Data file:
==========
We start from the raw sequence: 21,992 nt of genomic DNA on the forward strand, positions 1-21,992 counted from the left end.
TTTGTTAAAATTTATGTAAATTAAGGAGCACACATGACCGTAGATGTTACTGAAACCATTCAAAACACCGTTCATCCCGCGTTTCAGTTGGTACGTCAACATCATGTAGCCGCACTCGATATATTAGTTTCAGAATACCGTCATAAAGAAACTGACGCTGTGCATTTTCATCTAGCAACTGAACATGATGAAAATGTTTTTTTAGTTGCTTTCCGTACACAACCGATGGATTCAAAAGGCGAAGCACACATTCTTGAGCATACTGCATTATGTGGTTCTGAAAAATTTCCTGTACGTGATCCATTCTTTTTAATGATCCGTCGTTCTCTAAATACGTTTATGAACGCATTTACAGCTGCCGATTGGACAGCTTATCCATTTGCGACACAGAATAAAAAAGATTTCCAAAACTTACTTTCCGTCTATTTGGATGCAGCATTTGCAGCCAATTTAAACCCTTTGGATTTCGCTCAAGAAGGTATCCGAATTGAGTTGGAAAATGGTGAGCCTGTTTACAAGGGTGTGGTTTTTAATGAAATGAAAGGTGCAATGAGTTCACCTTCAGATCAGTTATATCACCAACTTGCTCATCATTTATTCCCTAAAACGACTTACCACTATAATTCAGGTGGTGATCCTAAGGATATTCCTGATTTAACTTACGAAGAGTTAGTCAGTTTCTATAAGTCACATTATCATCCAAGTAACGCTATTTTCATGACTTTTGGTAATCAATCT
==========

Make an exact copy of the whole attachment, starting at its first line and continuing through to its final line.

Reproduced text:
We start from the raw sequence: 21,992 nt of genomic DNA on the forward strand, positions 1-21,992 counted from the left end.
TTTGTTAAAATTTATGTAAATTAAGGAGCACACATGACCGTAGATGTTACTGAAACCATTCAAAACACCGTTCATCCCGCGTTTCAGTTGGTACGTCAACATCATGTAGCCGCACTCGATATATTAGTTTCAGAATACCGTCATAAAGAAACTGACGCTGTGCATTTTCATCTAGCAACTGAACATGATGAAAATGTTTTTTTAGTTGCTTTCCGTACACAACCGATGGATTCAAAAGGCGAAGCACACATTCTTGAGCATACTGCATTATGTGGTTCTGAAAAATTTCCTGTACGTGATCCATTCTTTTTAATGATCCGTCGTTCTCTAAATACGTTTATGAACGCATTTACAGCTGCCGATTGGACAGCTTATCCATTTGCGACACAGAATAAAAAAGATTTCCAAAACTTACTTTCCGTCTATTTGGATGCAGCATTTGCAGCCAATTTAAACCCTTTGGATTTCGCTCAAGAAGGTATCCGAATTGAGTTGGAAAATGGTGAGCCTGTTTACAAGGGTGTGGTTTTTAATGAAATGAAAGGTGCAATGAGTTCACCTTCAGATCAGTTATATCACCAACTTGCTCATCATTTATTCCCTAAAACGACTTACCACTATAATTCAGGTGGTGATCCTAAGGATATTCCTGATTTAACTTACGAAGAGTTAGTCAGTTTCTATAAGTCACATTATCATCCAAGTAACGCTATTTTCATGACTTTTGGTAATCAATCT